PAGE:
WASHINGTON, Sept. 13 (Reuters) – Secretary of State Antony Blinken brushed aside criticism over the withdrawal of US troops from Afghanistan on Monday in a controversial congressional hearing where at least two Republicans called on him to resign.
In five hours of often difficult discussions with lawmakers, Blinken defended President Joe Biden’s decision to step down and rebuffed accusations that the State Department should have done more to help at-risk Americans and Afghans to be evacuated, accusing the previous administration of missing a plan.
He has repeatedly noted that former Republican President Donald Trump negotiated the withdrawal agreement with the Taliban, and said the Biden administration could not renegotiate due to threats from the group to start killing Americans again. .
“There is no evidence that staying longer would have made the Afghan security forces or the Afghan government more resilient or more self-sufficient,” Blinken said.
“We inherited a deadline. We did not inherit a plan,” Blinken said, referring to the Trump administration’s agreement to withdraw all US forces from Afghanistan by the 1st. may.
Members of Congress – Biden Democrats as well as opposition Republicans – have vowed to investigate since the Taliban took control of Afghanistan last month after a rapid advance.
Blinken appeared before the House of Representatives Committee on Foreign Affairs on Monday and was scheduled to testify before the Senate Foreign Relations Committee on Tuesday, the first official in the Biden administration to testify publicly before lawmakers since the militant group’s takeover Islamist.
Fireworks were expected, given the number of finger points on the end of the two-decade war. Many Republicans, especially those closely associated with Trump, interrupted or even shouted over Blinken during the House hearing, a departure for a committee known for its bipartisan cooperation.
Others have voiced harsh criticism.
“The American people don’t like to lose, especially not against terrorists. But that’s exactly what happened,” said Representative Michael McCaul, the panel’s top Republican.
McCaul asked why assets like Bagram Air Base were not being maintained and why the administration had not made anti-terrorism deals with neighboring countries.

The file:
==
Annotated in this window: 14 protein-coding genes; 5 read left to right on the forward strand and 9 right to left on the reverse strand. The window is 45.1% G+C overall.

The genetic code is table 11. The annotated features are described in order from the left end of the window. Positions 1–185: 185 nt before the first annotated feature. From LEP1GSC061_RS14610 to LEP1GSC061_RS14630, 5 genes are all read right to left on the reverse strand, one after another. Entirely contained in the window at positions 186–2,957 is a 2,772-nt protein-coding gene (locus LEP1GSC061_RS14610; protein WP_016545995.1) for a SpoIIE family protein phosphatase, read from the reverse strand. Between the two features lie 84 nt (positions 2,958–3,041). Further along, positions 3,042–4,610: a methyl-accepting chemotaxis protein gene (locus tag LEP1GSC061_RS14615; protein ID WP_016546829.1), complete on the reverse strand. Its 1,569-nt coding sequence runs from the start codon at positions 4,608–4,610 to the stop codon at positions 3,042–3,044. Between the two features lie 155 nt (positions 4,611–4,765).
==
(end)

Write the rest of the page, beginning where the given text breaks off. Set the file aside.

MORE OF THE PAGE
“It is a threat to national security as China settles in. As far as I know, they are taking control of Bagram,” McCaul said.
Blinken said the United States is actively working to identify the threats.
A LOT OF QUESTIONS
Lawmakers asked a long list of questions about the rapid collapse of the US-backed Afghan government and rushed to evacuate 124,000 people.
Democrats have expressed concern about Americans and Afghans at risk who still want to leave, but supported withdrawal if necessary, if it were painful. “I would love to hear what exactly a smooth withdrawal from a chaotic and disorderly 20-year war looks like,” said Representative Gregory Meeks, chairman of the committee.
Blinken hailed the evacuation as “a heroic effort”. He pledged that the United States would continue to support humanitarian aid to Afghanistan, but through non-governmental organizations and United Nations agencies, not the Taliban.
Afghanistan is in danger of running out of food as it faces a terrible drought in addition to political upheaval. “We must do all we can to make sure that the Afghan people do not suffer more than they already are,” said Blinken.
He said he had not personally spoken to members of the Taliban leadership. “Any legitimacy they could seek from the international community (…) will depend on their actions,” he said.
Blinken said he would appoint a senior State Department official to focus on supporting Afghan women, girls and minorities.
Republicans roasted in Blinken for what happened at Kabul airport during the evacuation ahead of the August 31 administration deadline set for departure. Thirteen American soldiers and dozens of Afghans were killed in a suicide bombing amid the chaos.
Democrats have said they want to address not only the seven months Biden was president before the fall of Kabul, but the 20 years of U.S. involvement in the country – under chairmen of both parties.
A US-led invasion overthrew the Taliban in 2001 after the September 11 attacks orchestrated by Afghanistan-based Al Qaeda leaders.
Reporting by Patricia Zengerle, Humeyra Pamuk and Doina Chiacu, additional reporting by Idrees Ali; Editing by Peter Cooney, Alistair Bell and Sonya Hepinstall
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